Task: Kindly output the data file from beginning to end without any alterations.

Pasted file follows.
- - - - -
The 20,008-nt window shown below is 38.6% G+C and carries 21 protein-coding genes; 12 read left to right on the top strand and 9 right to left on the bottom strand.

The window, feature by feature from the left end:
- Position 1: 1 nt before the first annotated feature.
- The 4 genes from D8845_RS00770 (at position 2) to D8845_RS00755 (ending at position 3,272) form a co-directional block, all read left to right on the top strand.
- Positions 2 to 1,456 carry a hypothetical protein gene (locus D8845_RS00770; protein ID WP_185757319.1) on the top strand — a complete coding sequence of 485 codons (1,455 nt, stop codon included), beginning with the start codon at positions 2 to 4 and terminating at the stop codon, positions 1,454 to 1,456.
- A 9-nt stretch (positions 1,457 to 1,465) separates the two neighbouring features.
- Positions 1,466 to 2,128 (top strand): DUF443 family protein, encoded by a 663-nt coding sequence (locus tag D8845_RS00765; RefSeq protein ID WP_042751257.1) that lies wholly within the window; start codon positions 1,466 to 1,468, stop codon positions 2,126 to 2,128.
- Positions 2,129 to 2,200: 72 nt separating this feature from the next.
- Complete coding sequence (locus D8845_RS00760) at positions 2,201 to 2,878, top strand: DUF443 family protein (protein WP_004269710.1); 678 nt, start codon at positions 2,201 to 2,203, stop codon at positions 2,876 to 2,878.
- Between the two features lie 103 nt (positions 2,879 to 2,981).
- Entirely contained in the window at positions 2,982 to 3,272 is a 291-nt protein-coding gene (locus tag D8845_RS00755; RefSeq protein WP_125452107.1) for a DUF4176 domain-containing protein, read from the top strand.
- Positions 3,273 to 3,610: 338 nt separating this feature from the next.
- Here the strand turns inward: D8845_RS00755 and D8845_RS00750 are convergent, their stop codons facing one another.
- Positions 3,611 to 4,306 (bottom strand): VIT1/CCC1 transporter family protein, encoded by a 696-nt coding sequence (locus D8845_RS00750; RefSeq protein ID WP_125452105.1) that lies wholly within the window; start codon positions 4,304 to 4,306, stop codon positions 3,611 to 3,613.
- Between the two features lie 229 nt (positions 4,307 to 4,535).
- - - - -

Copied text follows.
The 20,008-nt window shown below is 38.6% G+C and carries 21 protein-coding genes; 12 read left to right on the top strand and 9 right to left on the bottom strand.

The window, feature by feature from the left end:
- Position 1: 1 nt before the first annotated feature.
- The 4 genes from D8845_RS00770 (at position 2) to D8845_RS00755 (ending at position 3,272) form a co-directional block, all read left to right on the top strand.
- Positions 2 to 1,456 carry a hypothetical protein gene (locus D8845_RS00770; protein ID WP_185757319.1) on the top strand — a complete coding sequence of 485 codons (1,455 nt, stop codon included), beginning with the start codon at positions 2 to 4 and terminating at the stop codon, positions 1,454 to 1,456.
- A 9-nt stretch (positions 1,457 to 1,465) separates the two neighbouring features.
- Positions 1,466 to 2,128 (top strand): DUF443 family protein, encoded by a 663-nt coding sequence (locus tag D8845_RS00765; RefSeq protein ID WP_042751257.1) that lies wholly within the window; start codon positions 1,466 to 1,468, stop codon positions 2,126 to 2,128.
- Positions 2,129 to 2,200: 72 nt separating this feature from the next.
- Complete coding sequence (locus D8845_RS00760) at positions 2,201 to 2,878, top strand: DUF443 family protein (protein WP_004269710.1); 678 nt, start codon at positions 2,201 to 2,203, stop codon at positions 2,876 to 2,878.
- Between the two features lie 103 nt (positions 2,879 to 2,981).
- Entirely contained in the window at positions 2,982 to 3,272 is a 291-nt protein-coding gene (locus tag D8845_RS00755; RefSeq protein WP_125452107.1) for a DUF4176 domain-containing protein, read from the top strand.
- Positions 3,273 to 3,610: 338 nt separating this feature from the next.
- Here the strand turns inward: D8845_RS00755 and D8845_RS00750 are convergent, their stop codons facing one another.
- Positions 3,611 to 4,306 (bottom strand): VIT1/CCC1 transporter family protein, encoded by a 696-nt coding sequence (locus D8845_RS00750; RefSeq protein ID WP_125452105.1) that lies wholly within the window; start codon positions 4,304 to 4,306, stop codon positions 3,611 to 3,613.
- Between the two features lie 229 nt (positions 4,307 to 4,535).